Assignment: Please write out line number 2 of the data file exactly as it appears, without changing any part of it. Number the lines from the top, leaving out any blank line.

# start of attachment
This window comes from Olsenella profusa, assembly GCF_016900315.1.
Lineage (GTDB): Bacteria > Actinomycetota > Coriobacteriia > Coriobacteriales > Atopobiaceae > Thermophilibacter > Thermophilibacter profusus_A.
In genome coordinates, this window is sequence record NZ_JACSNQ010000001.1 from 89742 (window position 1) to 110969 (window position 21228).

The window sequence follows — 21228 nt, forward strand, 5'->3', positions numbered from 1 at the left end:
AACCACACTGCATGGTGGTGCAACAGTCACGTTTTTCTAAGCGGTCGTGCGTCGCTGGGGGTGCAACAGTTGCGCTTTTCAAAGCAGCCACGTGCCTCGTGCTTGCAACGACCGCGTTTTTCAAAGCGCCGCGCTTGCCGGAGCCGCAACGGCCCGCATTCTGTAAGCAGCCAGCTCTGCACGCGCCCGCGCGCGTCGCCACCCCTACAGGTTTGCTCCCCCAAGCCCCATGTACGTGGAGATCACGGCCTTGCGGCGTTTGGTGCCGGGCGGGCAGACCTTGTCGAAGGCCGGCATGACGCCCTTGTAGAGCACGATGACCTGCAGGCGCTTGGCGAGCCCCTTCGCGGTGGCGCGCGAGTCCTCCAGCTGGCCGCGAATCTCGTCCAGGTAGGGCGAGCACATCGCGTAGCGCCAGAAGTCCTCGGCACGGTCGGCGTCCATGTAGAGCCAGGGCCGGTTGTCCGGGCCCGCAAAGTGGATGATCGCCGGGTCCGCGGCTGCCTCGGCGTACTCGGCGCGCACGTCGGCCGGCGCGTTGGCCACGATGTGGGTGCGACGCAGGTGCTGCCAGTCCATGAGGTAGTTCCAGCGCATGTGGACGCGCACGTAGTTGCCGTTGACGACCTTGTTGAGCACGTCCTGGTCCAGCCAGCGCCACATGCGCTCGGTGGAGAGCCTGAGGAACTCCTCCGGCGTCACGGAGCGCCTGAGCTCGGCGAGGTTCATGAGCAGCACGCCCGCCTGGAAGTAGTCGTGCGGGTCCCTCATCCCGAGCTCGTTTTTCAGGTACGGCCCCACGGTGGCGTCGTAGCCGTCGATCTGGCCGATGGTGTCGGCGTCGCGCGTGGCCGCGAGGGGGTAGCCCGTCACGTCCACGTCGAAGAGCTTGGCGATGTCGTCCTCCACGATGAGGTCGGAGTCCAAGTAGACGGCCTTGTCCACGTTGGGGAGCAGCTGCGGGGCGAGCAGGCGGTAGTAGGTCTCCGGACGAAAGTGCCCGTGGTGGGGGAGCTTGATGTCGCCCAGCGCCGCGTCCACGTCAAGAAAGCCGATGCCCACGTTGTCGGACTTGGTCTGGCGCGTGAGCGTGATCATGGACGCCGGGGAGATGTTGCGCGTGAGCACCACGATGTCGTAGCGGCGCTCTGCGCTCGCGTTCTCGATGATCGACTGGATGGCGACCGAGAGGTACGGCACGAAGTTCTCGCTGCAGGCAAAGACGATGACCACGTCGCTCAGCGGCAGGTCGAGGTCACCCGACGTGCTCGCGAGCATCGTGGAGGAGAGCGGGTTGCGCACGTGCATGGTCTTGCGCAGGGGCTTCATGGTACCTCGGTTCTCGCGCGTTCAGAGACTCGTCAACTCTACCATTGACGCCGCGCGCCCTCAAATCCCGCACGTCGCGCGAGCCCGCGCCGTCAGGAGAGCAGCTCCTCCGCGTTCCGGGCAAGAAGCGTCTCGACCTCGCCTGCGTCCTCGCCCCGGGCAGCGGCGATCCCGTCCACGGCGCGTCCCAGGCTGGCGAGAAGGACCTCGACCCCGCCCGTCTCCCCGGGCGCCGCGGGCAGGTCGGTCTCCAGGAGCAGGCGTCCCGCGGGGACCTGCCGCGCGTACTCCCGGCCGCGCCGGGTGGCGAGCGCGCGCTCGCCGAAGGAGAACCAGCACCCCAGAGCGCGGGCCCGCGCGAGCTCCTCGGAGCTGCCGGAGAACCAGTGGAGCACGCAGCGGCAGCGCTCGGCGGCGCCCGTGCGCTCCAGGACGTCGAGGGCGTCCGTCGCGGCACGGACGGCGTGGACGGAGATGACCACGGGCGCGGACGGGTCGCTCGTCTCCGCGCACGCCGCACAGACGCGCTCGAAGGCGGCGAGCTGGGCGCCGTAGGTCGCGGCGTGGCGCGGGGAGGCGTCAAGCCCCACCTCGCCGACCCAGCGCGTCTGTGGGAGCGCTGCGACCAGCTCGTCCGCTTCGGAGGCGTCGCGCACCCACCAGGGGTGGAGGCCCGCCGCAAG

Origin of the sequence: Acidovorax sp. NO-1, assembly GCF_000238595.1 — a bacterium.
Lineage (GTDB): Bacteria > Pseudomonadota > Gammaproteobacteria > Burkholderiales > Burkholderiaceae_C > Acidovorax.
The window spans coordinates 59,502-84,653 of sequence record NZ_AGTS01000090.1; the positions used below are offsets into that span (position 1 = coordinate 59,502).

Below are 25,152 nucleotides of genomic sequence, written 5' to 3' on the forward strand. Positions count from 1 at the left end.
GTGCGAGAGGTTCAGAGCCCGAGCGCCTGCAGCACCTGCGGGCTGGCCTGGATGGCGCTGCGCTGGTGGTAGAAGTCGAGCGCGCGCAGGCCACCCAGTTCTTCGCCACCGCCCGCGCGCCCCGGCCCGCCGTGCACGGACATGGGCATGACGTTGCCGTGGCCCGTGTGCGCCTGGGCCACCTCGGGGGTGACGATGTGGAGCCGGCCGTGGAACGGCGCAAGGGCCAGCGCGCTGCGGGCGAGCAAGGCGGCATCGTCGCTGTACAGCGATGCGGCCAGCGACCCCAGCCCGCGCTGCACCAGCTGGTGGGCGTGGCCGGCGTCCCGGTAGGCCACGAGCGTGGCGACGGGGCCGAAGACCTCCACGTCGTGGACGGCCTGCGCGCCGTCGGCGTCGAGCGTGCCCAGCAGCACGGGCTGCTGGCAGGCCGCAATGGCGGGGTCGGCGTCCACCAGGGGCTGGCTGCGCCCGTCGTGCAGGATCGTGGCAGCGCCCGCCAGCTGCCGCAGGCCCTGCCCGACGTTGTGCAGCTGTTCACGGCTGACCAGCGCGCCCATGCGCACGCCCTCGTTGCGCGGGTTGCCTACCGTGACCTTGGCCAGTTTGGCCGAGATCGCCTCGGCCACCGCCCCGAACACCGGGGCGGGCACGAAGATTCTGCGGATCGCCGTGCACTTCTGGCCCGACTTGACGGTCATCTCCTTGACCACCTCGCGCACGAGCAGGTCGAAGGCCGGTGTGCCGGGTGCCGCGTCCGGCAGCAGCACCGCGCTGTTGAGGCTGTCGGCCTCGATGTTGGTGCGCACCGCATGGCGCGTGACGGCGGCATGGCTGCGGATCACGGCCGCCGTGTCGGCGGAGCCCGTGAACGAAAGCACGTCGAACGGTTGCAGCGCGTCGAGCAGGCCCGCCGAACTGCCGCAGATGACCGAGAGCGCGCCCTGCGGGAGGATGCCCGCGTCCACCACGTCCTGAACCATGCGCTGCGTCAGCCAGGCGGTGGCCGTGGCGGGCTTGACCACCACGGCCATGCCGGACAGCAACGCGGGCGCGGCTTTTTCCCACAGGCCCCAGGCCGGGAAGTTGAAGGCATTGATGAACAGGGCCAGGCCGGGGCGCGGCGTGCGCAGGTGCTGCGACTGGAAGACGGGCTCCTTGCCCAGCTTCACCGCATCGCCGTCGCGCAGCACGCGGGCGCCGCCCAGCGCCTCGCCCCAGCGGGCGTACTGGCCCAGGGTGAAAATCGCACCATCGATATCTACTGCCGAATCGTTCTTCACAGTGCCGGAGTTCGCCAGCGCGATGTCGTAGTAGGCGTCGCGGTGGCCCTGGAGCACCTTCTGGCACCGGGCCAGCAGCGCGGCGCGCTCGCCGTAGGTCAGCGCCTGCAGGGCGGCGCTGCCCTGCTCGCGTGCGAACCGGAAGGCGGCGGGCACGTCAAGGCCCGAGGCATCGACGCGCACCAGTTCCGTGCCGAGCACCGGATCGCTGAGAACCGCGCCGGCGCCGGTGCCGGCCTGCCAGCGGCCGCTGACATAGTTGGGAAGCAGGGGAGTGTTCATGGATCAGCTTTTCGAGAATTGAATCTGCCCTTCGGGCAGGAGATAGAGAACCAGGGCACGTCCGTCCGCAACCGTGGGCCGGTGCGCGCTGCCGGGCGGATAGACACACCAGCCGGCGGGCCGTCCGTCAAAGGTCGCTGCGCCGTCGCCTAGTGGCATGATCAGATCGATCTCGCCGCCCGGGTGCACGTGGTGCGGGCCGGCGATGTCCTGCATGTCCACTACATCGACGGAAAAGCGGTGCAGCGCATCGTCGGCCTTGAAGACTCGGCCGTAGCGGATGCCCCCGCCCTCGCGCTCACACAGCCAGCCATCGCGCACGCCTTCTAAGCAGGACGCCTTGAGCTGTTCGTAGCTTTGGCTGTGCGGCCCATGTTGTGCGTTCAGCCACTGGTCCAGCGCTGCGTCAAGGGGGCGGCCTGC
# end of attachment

Lineage (GTDB): Bacteria > Actinomycetota > Coriobacteriia > Coriobacteriales > Atopobiaceae > Thermophilibacter > Thermophilibacter profusus_A.